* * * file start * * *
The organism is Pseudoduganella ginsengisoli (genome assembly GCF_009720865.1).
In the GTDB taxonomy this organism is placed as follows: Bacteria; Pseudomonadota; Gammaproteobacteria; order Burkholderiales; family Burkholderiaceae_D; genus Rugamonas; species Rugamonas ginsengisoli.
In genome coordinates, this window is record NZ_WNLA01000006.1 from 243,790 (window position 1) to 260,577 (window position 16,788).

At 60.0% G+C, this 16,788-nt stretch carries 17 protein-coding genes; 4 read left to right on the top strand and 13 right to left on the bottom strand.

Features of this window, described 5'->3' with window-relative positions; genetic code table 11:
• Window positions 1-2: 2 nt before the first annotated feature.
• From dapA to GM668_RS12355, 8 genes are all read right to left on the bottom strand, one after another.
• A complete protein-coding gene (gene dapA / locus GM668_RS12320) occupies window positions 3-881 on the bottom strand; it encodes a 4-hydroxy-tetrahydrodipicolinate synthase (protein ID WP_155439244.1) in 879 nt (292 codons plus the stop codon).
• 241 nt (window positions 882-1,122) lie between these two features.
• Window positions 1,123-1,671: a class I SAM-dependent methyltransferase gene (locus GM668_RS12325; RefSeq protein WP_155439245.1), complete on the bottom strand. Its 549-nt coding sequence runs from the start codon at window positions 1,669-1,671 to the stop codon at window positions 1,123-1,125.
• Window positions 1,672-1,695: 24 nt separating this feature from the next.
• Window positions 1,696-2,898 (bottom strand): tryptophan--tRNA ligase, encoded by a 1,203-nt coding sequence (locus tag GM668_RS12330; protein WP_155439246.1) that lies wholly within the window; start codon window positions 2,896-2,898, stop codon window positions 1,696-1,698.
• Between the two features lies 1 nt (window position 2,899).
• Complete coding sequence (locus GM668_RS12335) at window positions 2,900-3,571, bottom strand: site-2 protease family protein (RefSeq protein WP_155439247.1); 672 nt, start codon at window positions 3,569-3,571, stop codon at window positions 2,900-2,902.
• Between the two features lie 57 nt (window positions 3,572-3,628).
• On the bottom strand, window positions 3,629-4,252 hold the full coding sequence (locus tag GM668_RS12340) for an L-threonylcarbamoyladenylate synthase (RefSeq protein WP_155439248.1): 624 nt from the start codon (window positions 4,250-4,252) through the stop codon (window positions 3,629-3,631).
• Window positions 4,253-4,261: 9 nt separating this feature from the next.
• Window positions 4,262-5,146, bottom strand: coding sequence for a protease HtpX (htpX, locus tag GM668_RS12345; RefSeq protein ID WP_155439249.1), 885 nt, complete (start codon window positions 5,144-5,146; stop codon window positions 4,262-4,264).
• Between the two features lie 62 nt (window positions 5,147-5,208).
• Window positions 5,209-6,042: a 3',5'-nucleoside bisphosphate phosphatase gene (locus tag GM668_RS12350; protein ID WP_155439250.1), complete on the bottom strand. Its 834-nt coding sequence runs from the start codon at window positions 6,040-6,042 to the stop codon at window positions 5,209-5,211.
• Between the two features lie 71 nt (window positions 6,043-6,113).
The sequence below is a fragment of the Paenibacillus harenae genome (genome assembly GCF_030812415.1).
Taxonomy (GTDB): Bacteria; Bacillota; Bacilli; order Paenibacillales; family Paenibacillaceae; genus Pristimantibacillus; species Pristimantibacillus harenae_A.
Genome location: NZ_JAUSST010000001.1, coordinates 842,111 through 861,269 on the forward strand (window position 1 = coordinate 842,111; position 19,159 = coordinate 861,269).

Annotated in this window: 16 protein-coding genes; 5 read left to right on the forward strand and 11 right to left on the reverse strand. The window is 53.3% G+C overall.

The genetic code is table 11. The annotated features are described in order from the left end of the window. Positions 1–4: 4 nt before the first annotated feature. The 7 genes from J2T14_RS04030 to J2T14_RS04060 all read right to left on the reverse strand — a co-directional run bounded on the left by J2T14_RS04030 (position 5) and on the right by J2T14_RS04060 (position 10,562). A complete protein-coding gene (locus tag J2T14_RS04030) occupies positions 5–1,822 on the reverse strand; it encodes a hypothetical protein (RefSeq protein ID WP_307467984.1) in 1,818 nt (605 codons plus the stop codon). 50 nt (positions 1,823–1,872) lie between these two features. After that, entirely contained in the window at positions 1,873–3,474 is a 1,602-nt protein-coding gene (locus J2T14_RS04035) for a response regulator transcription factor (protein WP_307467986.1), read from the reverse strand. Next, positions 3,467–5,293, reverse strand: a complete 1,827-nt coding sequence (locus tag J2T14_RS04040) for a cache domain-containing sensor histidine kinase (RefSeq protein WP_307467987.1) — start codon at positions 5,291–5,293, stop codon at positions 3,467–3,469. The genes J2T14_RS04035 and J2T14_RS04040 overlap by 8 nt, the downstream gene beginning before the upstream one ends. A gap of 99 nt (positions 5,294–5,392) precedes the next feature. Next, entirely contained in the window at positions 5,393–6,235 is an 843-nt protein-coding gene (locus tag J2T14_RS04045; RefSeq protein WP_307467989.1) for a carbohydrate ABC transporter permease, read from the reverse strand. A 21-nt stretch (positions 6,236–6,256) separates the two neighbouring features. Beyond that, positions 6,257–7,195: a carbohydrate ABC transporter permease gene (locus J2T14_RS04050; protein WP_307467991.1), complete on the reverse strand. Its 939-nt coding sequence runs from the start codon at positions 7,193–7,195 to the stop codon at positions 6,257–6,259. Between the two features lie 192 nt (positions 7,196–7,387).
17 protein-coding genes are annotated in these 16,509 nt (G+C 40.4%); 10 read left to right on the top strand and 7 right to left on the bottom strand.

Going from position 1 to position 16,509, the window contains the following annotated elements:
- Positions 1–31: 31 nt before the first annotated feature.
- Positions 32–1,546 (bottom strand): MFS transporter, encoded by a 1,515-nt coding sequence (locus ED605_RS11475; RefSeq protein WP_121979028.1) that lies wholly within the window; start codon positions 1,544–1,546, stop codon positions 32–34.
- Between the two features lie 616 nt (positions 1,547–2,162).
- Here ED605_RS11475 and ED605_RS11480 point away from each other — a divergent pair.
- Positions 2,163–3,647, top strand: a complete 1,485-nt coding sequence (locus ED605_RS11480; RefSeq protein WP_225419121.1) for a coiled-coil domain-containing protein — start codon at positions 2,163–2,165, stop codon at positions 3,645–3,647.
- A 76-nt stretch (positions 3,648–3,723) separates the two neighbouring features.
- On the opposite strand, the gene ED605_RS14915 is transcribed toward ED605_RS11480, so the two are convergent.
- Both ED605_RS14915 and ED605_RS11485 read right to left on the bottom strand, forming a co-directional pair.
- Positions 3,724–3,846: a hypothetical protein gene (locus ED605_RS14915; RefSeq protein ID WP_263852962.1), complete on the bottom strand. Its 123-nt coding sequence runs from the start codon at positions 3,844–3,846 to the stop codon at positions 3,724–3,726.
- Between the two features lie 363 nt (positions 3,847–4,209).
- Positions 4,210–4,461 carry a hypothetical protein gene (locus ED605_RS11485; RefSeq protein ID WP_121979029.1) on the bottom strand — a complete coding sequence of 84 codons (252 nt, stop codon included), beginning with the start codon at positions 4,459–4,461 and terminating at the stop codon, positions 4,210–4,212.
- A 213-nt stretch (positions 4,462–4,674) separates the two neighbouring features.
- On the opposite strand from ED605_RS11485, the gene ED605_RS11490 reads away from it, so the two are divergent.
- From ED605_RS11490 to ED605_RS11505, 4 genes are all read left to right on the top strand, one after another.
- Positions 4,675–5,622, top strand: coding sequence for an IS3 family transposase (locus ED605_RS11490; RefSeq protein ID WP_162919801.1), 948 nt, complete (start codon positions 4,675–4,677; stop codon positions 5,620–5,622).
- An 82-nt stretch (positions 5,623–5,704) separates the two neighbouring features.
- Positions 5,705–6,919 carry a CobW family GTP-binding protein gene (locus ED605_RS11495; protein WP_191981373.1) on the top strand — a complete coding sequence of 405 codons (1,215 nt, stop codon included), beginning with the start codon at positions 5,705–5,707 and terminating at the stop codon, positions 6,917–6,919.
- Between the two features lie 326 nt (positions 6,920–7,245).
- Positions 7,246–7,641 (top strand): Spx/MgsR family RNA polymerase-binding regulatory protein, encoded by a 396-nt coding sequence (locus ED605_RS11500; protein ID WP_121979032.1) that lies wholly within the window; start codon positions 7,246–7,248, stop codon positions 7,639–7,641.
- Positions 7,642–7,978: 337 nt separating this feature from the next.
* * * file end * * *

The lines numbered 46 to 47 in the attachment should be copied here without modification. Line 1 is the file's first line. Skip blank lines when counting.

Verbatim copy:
- Between the two features lie 326 nt (positions 6,920–7,245).
- Positions 7,246–7,641 (top strand): Spx/MgsR family RNA polymerase-binding regulatory protein, encoded by a 396-nt coding sequence (locus ED605_RS11500; protein ID WP_121979032.1) that lies wholly within the window; start codon positions 7,246–7,248, stop codon positions 7,639–7,641.